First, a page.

The closure of the Smurfit-Stone facility in Frenchtown, with its 417 full-time jobs and about $45 million in payroll and benefits, will have significant short-term and long-term impacts on the Missoula-area economy. The University of Montana’s Bureau of Business and Economic Research reports that the area’s largest industrial employer has significant linkages with forest products, trucking, rail and other important sectors of the local economy.
Discovering that Billings has a ten percent vacancy rate in office space was a surprise to Al Koelzer, Billings commercial Realtor of NAI Business Properties. “That’s not good,” Koelzer told attendees of the Montana Outlook Seminar for whom he had done the research. But while that is a market indictor of some concern, other categories of commercial real estate in Billings are holding steady, he said.
People in Montana’s tourism and recreation businesses are more optimistic about visitation to the state in 2010 than they were about 2009. The state is expected to experience a two percent growth this year, due in part to the fact that Montana will likely benefit from cost-conscious travelers. “Montana is considered a good value,” said Norma Nickerson, Director of the Institute of Tourism and Recreation Research, in presenting at the Montana Outlook Seminar.
An internal struggle over who will hold the greatest authority over how beef check-off revenues will be spent has prompted the Montana Cattlemen’s Association (MCA) to call upon the intervention of the U.S. Department of Agriculture (USDA). MCA President Kim Baker, Hot Springs, Montana, said that the MCA supports a stronger identity for the Federation of State Beef Councils and wants the USDA to intervene in an attempt to change the organizational structure of the National Cattlemen’s Beef Association (NCBA). At question is the compliance with the Beef Act and Order.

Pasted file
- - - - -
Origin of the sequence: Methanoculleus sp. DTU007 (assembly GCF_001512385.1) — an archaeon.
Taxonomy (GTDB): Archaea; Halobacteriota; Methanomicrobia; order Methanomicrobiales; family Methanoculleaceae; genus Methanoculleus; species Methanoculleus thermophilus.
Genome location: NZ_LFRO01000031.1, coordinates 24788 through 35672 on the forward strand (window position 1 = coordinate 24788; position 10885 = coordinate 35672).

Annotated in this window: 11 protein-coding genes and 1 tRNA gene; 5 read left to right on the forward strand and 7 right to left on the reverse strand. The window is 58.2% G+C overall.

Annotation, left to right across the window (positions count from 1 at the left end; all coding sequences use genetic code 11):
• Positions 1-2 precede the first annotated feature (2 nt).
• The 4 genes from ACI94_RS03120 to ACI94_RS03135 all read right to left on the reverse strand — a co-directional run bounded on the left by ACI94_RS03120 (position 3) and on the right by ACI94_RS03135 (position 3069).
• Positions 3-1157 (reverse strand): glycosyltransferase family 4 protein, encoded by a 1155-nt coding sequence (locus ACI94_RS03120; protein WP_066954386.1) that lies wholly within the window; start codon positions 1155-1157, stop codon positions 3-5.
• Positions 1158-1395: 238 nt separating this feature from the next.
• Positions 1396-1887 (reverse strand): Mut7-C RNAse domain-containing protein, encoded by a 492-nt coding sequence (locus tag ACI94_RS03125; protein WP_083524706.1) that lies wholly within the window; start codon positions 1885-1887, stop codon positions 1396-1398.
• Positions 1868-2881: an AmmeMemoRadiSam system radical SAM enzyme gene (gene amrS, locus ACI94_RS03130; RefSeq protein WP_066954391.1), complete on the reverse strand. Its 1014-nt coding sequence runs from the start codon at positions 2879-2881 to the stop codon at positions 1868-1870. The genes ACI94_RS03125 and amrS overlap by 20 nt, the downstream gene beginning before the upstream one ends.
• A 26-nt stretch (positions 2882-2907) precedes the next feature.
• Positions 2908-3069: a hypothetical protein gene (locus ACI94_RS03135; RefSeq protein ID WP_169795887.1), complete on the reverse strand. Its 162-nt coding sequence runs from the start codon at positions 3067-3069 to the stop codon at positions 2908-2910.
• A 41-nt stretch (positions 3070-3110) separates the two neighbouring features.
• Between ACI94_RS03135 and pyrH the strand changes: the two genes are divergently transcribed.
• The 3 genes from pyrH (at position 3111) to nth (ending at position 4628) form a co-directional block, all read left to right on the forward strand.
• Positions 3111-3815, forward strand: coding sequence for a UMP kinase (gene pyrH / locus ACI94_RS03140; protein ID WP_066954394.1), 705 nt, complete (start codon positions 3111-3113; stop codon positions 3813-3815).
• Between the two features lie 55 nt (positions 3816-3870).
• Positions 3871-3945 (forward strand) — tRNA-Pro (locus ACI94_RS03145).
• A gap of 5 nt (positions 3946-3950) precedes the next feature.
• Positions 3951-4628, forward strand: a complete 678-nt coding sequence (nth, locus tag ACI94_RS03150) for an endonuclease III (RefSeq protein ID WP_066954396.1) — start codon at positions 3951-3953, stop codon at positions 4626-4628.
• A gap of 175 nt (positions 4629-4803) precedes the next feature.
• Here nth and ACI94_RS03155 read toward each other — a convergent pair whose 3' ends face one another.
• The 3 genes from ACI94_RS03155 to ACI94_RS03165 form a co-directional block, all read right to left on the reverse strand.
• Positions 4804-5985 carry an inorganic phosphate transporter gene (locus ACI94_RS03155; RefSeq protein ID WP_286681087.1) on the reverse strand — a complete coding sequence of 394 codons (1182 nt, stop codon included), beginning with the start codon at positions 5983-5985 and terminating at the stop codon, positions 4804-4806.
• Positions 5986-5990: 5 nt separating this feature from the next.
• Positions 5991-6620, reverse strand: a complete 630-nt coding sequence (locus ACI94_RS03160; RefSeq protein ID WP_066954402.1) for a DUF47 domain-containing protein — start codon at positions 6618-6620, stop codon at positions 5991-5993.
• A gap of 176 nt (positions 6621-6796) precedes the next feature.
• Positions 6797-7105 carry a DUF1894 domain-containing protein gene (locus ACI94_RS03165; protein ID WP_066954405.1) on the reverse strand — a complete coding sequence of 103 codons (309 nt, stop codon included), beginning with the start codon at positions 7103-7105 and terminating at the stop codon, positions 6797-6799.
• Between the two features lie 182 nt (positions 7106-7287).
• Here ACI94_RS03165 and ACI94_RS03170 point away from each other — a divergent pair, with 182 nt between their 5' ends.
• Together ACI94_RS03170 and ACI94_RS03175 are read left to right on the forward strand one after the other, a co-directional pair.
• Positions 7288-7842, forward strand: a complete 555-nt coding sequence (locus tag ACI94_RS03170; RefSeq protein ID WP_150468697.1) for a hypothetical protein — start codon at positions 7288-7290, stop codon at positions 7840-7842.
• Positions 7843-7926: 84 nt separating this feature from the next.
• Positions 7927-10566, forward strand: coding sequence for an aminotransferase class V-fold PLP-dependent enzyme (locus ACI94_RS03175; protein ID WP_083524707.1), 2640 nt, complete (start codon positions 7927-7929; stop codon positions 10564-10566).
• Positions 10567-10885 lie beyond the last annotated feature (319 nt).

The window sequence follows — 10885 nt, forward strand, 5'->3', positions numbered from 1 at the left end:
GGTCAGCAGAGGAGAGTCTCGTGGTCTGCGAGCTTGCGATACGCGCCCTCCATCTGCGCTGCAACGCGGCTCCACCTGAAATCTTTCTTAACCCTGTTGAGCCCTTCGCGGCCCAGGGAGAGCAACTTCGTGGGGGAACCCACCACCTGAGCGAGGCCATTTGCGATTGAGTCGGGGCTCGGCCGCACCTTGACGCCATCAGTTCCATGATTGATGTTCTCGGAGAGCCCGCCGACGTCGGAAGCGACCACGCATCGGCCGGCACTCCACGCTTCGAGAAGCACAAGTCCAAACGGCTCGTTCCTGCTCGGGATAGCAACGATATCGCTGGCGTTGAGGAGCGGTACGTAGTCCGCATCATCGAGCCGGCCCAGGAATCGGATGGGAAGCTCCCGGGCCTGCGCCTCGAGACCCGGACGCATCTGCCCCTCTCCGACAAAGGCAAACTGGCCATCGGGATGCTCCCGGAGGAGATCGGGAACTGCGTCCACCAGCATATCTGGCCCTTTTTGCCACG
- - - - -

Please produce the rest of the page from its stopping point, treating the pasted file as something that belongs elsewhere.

Yellowstone County did not escape unscathed by the recession. It did suffer a decline in the rate of growth over the past year to a minus two percent, which is projected to be reversed in the next year to a positive 1.2 percent. But the really good news is that the worst is behind us, said Economist Paul Polzin, former Director of the Bureau of Business, as a guest presenter at the Montana Economic Outlook Seminar.
Montana agriculture had an average year in 2009, and it is expected to experience much the same in 2010, according to George Haynes, a professor of the Department of Agriculture Economics and Economics in Montana State University. Montana’s agriculture sector has weathered the recent financial crisis better than other industrial sectors, said Haynes.
Manufacturers in Montana are more optimistic about the coming year than they were a year ago, according to a survey conducted by the Bureau of Business and Economic Research (BBER). Based upon that and other factors the bureau projects a modest improvement for manufacturing in 2010.
A forum focused on the issue of private property rights is set for February 18 in Bozeman featuring the author of the book “Gridlock,” Randal O’Toole, talking about “Property Rights for Rural and Urban Landowners.”
The Big Sky Business Journal
P.O. Box 3262
Billings, MT 59103